Featured Image: Okay, my hero suit is ready. Image source
I was dying from laughter after reading this story told by my friend on the social media.
My friend was sitting at the back after Taraweeh when his sight captured a cute, little boy running around in the praying hall. The boy came across one of our dark-skinned Muslim brother praying his Witir.
He stopped and looked at him for a while. What happened afterwards made my friend cracked up.
The boy, while staring at the guy, crossed his hands and shouted,
We hope that our brother’s focus was not distracted.
“They just didn’t listen”
People have been debating for so long about whether kids should be allowed in the mosque.
One of the arguments thrown by people who are for disallowing kids to come to the mosque is the kids would be a distraction for the people performing their prayer.
Kids by nature are so high in energy and possessing a lot of curiosity to explore the world around them.
In addition to these, kids also get the opportunity to meet other little mates like them when they come to the mosque, and all of a sudden, they are excellent in socializing!
(Boy, they are so close to each other. Imagine if this happens during congregational prayer in the mosque. Video credit goes to its owner.)
In this situation, some parents did acknowledge that kids are difficult to handle once the kids meet others. At the same time, the parents also have to pray, and sometimes they even have to take the turn with each other to keep their eyes on the kids.
As they are running around, shouting to each other while playing, and saluting “Wakanda forever” to the guys they met, people who pray are losing count of how many rakaahs they have prayed.
Crafting the love of Islam in their heart
(The Jews used to mock Prophet Muhammad for praying in the direction of Jerusalem. Watch our video: Shaaban: From Facing Jerusalem to Kaaba here.)
So why did those kids came in the first place, and do they have to?
There are two main reasons: one is for the sake of the parents, and another is for the sake of the children themselves.
Everyone wants to enjoy the comforting environment in the mosque or the nearest Islamic Center during Ramadan. Being there, we could feel the strength and closeness of a Muslim community having the Iftar and worshipping Allah together.
Some even seize this opportunity to make it as a family activity during the month, instead of the usual walk in the park or playing in the backyard.
Having it this way, they could meet their needs to be motivated by the surrounding, where everyone makes most of their time with ibadah and prayers.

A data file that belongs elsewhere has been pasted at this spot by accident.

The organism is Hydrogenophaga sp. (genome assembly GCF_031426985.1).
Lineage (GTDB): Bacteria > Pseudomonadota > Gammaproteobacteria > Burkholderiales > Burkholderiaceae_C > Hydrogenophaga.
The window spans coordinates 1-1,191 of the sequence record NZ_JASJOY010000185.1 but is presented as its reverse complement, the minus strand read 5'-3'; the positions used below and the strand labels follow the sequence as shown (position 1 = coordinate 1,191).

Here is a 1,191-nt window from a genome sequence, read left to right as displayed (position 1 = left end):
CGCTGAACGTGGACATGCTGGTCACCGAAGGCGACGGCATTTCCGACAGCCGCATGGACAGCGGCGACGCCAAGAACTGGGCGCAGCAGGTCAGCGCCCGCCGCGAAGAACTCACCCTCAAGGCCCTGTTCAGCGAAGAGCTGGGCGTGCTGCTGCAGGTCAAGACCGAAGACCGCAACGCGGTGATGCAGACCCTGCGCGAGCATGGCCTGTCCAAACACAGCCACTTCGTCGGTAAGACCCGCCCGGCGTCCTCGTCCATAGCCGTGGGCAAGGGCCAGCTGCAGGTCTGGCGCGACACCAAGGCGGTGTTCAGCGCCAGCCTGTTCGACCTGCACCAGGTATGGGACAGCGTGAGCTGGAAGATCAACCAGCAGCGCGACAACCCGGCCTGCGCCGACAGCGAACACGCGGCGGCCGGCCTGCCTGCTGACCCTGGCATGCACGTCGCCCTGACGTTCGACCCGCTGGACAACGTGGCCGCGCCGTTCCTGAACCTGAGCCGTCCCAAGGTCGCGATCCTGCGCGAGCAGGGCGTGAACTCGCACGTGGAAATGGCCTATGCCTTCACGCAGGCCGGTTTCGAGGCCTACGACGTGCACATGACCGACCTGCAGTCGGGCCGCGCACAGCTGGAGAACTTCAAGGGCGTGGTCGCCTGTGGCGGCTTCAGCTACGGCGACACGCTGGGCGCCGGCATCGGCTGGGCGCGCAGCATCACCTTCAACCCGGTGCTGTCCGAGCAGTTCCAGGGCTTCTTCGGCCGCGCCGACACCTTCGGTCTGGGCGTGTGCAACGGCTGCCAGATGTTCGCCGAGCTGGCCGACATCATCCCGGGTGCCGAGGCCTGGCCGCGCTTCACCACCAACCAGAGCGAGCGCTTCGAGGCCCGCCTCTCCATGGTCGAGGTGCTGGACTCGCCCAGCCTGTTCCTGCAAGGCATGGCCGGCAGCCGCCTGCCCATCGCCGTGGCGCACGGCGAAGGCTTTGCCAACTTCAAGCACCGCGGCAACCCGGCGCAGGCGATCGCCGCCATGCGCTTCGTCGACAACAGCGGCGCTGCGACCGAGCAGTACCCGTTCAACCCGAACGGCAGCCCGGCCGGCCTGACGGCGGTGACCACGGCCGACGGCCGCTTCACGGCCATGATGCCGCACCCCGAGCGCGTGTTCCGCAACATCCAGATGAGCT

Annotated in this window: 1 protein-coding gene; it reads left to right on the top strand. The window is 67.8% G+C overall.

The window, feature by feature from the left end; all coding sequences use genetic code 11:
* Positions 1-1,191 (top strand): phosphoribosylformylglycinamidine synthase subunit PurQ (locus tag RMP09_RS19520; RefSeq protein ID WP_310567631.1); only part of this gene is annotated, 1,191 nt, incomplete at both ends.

They could not just leave their kids elsewhere, could they?
The second reason is for the kids to grow up close in an Islamic atmosphere. Mosque or Islamic Center is indeed one of the obvious choices for that purpose.
By bringing them away from mosque from their young age when they are developing their personality and interests, what reason would make them come again when they are adults?
And we are complaining about the mosque being filled with elders while the youths are nowhere to be seen.
Putting all these together
Is it a dilemma? Not certainly. There are some ways out, but require effort and cooperation from everyone to make it a reality.
Mosque, in the first place, may prepare a designated space for kids where staffs are hired to take care of them, engage them and carry out activities for them to play and learn.
These staffs would take the responsibility to ensure the kids are not disturbing those who are praying. If the kids’ voice is the main concern, that space may not be too close to the praying hall, but still within the mosque’s compound.
Taking turn between the parents is a great idea too!
Some mosques have an enclosed praying hall with a wide space outside it. Kids could come to the mosque and enjoy themselves in the wide space. The closed wall or glass door would reduce the noise from coming in.
The kids should be educated to pray along too. During a long Taraweeh, it is okay to have them pray only the first two rakaahs and get away afterwards.
There could also be a friendly, soft-speaking officer there who watch them and ensure they are behaving in the praying hall.
Sometimes, we think that the noise and presence of the kids are the problems.
Yet when we ask ourselves, we may realize that without those, the mosque would be quiet and be without them in the future.